The syrup we feed bees in the fall is generally in the ratio of 2 parts sugar to 1 part water, either by weight or volume. That means the mixture is about 66% sugar and 34% water. But before the bees cap syrup (or honey) they dry it to roughly 17-18% water. Using round numbers, let’s call that 20%.
Now a solution of 80% sugar to 20% water is in the ratio of 4 to 1. So if you were making syrup this thick, you would have to put twice as much sugar into the water as you do for 2 to 1 syrup. That is really hard to do.
And remember we rounded up to 20%. If we wanted 18% moisture we would need 4.56 parts sugar to 1 part water, or 4.56 pounds of sugar to 1 pound of water. The 17% number requires 4.88 pounds of sugar to 1 pound of water—dangerously close to 5:1. As you can see, capped syrup (or honey) has very little water in it.
So the bees take their 2:1 syrup, store it in cells, and fan like crazy to drive off the extra water, of which there is a lot. Trouble is, as the ambient temperature gets colder in the fall, it becomes harder and harder to drive the water from the syrup. Not only is the liquid colder, but the cold air surrounding it can’t hold as much moisture as the warm air of summer. Add to that there are fewer bees doing the work. Everything slows down and capping takes forever if it happens at all.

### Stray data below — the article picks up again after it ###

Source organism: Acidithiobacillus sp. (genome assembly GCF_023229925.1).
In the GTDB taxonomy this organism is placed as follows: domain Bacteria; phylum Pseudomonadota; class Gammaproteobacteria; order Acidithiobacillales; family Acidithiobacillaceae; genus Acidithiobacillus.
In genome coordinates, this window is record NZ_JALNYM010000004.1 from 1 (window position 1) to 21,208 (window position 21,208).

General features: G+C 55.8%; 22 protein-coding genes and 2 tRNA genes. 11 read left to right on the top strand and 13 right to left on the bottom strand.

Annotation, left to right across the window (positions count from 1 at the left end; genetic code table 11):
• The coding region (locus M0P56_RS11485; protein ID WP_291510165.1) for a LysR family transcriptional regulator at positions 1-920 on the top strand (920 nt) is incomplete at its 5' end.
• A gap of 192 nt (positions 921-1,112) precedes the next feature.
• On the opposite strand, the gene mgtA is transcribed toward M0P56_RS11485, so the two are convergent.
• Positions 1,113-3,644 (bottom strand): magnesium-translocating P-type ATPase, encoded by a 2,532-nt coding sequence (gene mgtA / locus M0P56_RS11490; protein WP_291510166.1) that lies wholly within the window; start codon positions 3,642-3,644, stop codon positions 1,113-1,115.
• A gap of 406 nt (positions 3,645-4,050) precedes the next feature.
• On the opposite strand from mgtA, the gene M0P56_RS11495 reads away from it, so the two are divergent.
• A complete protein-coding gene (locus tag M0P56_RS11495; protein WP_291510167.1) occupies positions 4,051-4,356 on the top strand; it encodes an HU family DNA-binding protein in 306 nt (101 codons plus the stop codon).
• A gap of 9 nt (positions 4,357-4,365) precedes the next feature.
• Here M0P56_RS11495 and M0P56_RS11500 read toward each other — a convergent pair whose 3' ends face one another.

Eventually, when the syrup itself reaches about 50° F (10° C), the bees give up and the syrup sits unattended in the feeder. You simply cannot feed liquid syrup to bees once the temperature of the syrup dips too low, which is why beekeepers use candy boards, fondant, or dry sugar for colonies that need a feed supplement in winter.